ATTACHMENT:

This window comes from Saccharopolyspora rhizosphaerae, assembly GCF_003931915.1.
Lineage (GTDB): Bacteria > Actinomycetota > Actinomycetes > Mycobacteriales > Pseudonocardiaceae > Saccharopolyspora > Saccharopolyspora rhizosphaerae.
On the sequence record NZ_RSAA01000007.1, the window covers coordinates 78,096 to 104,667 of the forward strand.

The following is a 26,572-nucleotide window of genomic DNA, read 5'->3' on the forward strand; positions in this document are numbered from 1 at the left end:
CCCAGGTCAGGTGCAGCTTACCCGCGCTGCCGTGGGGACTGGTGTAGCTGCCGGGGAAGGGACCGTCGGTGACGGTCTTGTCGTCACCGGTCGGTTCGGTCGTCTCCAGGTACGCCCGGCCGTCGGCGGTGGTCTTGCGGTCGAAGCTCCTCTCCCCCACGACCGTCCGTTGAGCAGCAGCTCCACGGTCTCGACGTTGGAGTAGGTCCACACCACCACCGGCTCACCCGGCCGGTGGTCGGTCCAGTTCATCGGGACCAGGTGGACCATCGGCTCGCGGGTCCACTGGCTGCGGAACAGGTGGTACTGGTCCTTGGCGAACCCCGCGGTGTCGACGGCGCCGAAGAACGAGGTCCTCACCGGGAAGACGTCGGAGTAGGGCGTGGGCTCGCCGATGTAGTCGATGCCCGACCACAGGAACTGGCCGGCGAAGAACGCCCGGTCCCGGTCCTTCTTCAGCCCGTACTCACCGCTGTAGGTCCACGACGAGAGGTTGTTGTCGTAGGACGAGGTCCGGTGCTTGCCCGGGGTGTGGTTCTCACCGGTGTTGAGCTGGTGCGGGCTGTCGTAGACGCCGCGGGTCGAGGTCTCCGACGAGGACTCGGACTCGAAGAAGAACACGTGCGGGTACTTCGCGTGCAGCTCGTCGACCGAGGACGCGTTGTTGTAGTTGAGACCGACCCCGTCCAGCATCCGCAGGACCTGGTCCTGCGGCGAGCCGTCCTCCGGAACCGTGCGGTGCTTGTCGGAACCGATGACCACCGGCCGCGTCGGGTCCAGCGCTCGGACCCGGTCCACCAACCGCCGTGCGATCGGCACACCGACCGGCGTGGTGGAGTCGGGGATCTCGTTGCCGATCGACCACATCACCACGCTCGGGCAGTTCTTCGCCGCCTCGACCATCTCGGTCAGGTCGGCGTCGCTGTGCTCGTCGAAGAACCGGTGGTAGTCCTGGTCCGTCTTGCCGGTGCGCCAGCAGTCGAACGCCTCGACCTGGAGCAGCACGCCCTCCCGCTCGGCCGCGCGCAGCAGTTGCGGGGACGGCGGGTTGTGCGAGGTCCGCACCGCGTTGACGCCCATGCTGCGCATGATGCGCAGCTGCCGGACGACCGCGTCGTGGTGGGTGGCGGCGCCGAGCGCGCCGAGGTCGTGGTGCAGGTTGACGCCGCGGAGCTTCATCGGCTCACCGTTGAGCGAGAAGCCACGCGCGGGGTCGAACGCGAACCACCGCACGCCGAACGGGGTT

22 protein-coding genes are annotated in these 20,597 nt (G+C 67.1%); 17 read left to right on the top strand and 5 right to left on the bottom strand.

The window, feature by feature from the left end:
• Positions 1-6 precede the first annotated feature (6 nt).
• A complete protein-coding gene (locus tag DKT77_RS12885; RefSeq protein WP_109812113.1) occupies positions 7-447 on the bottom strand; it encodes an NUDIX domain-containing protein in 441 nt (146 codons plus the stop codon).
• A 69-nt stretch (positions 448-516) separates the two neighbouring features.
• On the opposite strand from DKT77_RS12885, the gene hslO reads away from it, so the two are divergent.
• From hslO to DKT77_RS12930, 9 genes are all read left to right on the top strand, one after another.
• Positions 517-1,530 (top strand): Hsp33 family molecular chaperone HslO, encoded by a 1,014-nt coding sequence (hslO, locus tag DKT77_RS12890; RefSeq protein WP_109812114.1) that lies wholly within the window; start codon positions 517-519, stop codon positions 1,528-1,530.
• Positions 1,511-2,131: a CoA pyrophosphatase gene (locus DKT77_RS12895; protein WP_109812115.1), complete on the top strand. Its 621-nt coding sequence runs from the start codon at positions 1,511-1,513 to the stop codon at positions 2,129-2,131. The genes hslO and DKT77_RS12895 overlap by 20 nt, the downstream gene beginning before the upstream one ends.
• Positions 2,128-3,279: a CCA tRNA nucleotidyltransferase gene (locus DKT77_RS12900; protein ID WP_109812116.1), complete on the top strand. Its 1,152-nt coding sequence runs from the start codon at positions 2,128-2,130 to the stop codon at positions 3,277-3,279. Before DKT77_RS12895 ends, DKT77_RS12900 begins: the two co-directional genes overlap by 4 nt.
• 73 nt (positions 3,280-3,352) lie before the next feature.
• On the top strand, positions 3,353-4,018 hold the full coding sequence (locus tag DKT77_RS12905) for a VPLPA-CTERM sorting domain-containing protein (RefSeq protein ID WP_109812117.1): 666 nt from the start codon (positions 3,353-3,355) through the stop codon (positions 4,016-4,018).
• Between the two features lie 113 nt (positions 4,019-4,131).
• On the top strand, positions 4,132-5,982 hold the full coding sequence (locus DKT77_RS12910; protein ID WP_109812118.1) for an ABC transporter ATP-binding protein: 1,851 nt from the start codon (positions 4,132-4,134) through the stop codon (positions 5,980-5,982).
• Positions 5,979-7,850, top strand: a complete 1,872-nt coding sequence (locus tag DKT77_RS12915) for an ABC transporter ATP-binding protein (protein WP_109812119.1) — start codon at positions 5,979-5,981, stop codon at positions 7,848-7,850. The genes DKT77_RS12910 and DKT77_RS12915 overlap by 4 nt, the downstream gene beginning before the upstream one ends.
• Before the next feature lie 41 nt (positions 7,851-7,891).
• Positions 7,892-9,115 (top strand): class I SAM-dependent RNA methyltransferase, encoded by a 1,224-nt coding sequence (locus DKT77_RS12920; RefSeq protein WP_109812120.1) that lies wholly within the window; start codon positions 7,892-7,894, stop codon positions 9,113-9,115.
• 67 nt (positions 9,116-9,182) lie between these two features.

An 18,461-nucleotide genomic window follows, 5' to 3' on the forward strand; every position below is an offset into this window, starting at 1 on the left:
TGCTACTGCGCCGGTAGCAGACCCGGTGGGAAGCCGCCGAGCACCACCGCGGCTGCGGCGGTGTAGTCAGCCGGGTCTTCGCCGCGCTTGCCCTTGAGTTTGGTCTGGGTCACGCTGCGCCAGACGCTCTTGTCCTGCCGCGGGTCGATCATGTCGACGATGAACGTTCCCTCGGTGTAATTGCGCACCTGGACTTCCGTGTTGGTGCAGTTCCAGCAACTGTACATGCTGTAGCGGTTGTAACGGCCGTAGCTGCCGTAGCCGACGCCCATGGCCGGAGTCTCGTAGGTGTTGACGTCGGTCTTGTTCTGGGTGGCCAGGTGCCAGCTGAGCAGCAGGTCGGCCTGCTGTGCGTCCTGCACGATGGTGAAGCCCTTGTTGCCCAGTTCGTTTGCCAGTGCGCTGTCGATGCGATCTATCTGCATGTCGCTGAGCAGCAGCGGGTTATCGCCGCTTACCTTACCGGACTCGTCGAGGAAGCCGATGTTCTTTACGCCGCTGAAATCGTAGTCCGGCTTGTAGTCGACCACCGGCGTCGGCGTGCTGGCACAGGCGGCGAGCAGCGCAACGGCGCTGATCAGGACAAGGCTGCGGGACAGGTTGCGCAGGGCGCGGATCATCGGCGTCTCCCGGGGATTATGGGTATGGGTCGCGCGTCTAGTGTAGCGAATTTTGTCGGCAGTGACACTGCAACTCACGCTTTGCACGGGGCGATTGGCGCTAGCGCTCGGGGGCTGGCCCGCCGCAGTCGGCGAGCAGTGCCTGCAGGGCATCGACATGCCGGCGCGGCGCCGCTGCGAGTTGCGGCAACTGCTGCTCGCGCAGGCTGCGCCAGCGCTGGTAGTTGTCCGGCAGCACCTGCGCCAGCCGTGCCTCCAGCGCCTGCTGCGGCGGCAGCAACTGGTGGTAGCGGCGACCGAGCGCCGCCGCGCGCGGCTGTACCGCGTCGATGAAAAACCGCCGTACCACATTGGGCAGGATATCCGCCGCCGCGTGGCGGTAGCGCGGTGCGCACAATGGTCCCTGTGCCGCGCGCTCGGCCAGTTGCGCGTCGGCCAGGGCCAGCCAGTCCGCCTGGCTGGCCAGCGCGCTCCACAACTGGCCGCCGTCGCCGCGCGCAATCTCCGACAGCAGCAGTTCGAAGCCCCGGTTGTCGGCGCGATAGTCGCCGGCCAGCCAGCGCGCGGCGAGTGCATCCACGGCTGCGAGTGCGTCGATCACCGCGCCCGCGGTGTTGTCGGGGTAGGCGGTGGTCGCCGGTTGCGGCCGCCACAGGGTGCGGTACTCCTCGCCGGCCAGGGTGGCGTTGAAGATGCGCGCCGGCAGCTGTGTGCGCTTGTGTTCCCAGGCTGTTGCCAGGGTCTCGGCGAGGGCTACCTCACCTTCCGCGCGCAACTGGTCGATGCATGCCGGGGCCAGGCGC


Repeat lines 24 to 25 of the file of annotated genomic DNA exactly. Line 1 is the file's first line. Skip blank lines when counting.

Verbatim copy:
An 18,461-nucleotide genomic window follows, 5' to 3' on the forward strand; every position below is an offset into this window, starting at 1 on the left:
TGCTACTGCGCCGGTAGCAGACCCGGTGGGAAGCCGCCGAGCACCACCGCGGCTGCGGCGGTGTAGTCAGCCGGGTCTTCGCCGCGCTTGCCCTTGAGTTTGGTCTGGGTCACGCTGCGCCAGACGCTCTTGTCCTGCCGCGGGTCGATCATGTCGACGATGAACGTTCCCTCGGTGTAATTGCGCACCTGGACTTCCGTGTTGGTGCAGTTCCAGCAACTGTACATGCTGTAGCGGTTGTAACGGCCGTAGCTGCCGTAGCCGACGCCCATGGCCGGAGTCTCGTAGGTGTTGACGTCGGTCTTGTTCTGGGTGGCCAGGTGCCAGCTGAGCAGCAGGTCGGCCTGCTGTGCGTCCTGCACGATGGTGAAGCCCTTGTTGCCCAGTTCGTTTGCCAGTGCGCTGTCGATGCGATCTATCTGCATGTCGCTGAGCAGCAGCGGGTTATCGCCGCTTACCTTACCGGACTCGTCGAGGAAGCCGATGTTCTTTACGCCGCTGAAATCGTAGTCCGGCTTGTAGTCGACCACCGGCGTCGGCGTGCTGGCACAGGCGGCGAGCAGCGCAACGGCGCTGATCAGGACAAGGCTGCGGGACAGGTTGCGCAGGGCGCGGATCATCGGCGTCTCCCGGGGATTATGGGTATGGGTCGCGCGTCTAGTGTAGCGAATTTTGTCGGCAGTGACACTGCAACTCACGCTTTGCACGGGGCGATTGGCGCTAGCGCTCGGGGGCTGGCCCGCCGCAGTCGGCGAGCAGTGCCTGCAGGGCATCGACATGCCGGCGCGGCGCCGCTGCGAGTTGCGGCAACTGCTGCTCGCGCAGGCTGCGCCAGCGCTGGTAGTTGTCCGGCAGCACCTGCGCCAGCCGTGCCTCCAGCGCCTGCTGCGGCGGCAGCAACTGGTGGTAGCGGCGACCGAGCGCCGCCGCGCGCGGCTGTACCGCGTCGATGAAAAACCGCCGTACCACATTGGGCAGGATATCCGCCGCCGCGTGGCGGTAGCGCGGTGCGCACAATGGTCCCTGTGCCGCGCGCTCGGCCAGTTGCGCGTCGGCCAGGGCCAGCCAGTCCGCCTGGCTGGCCAGCGCGCTCCACAACTGGCCGCCGTCGCCGCGCGCAATCTCCGACAGCAGCAGTTCGAAGCCCCGGTTGTCGGCGCGATAGTCGCCGGCCAGCCAGCGCGCGGCGAGTGCATCCACGGCTGCGAGTGCGTCGATCACCGCGCCCGCGGTGTTGTCGGGGTAGGCGGTGGTCGCCGGTTGCGGCCGCCACAGGGTGCGGTACTCCTCGCCGGCCAGGGTGGCGTTGAAGATGCGCGCCGGCAGCTGTGTGCGCTTGTGTTCCCAGGCTGTTGCCAGGGTCTCGGCGAGGGCTACCTCACCTTCCGCGCGCAACTGGTCGATGCATGCCGGGGCCAGGCGC